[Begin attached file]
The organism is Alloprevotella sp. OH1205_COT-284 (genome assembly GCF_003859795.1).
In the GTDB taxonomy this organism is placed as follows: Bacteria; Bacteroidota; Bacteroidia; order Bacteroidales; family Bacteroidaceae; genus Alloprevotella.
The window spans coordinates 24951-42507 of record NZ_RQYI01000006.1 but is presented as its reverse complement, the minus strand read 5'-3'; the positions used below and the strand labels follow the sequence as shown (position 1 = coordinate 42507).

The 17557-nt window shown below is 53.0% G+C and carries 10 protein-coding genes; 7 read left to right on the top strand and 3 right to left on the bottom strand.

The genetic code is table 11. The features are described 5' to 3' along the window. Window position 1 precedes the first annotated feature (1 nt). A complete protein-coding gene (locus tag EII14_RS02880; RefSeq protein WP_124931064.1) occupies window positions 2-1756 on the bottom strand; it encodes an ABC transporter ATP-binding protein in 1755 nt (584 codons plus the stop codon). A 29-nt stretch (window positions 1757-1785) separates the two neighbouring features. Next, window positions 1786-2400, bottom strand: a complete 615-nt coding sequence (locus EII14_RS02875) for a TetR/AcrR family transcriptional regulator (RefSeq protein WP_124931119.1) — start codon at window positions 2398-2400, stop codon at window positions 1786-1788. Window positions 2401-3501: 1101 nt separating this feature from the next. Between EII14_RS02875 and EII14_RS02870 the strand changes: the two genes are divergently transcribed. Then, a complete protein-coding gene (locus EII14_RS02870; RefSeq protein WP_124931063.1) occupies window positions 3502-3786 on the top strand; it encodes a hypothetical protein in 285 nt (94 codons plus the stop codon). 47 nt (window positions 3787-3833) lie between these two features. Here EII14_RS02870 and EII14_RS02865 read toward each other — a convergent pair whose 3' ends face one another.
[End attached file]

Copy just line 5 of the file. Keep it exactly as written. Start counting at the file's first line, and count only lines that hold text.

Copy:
The genetic code is table 11. The features are described 5' to 3' along the window. Window position 1 precedes the first annotated feature (1 nt). A complete protein-coding gene (locus tag EII14_RS02880; RefSeq protein WP_124931064.1) occupies window positions 2-1756 on the bottom strand; it encodes an ABC transporter ATP-binding protein in 1755 nt (584 codons plus the stop codon). A 29-nt stretch (window positions 1757-1785) separates the two neighbouring features. Next, window positions 1786-2400, bottom strand: a complete 615-nt coding sequence (locus EII14_RS02875) for a TetR/AcrR family transcriptional regulator (RefSeq protein WP_124931119.1) — start codon at window positions 2398-2400, stop codon at window positions 1786-1788. Window positions 2401-3501: 1101 nt separating this feature from the next. Between EII14_RS02875 and EII14_RS02870 the strand changes: the two genes are divergently transcribed. Then, a complete protein-coding gene (locus EII14_RS02870; RefSeq protein WP_124931063.1) occupies window positions 3502-3786 on the top strand; it encodes a hypothetical protein in 285 nt (94 codons plus the stop codon). 47 nt (window positions 3787-3833) lie between these two features. Here EII14_RS02870 and EII14_RS02865 read toward each other — a convergent pair whose 3' ends face one another.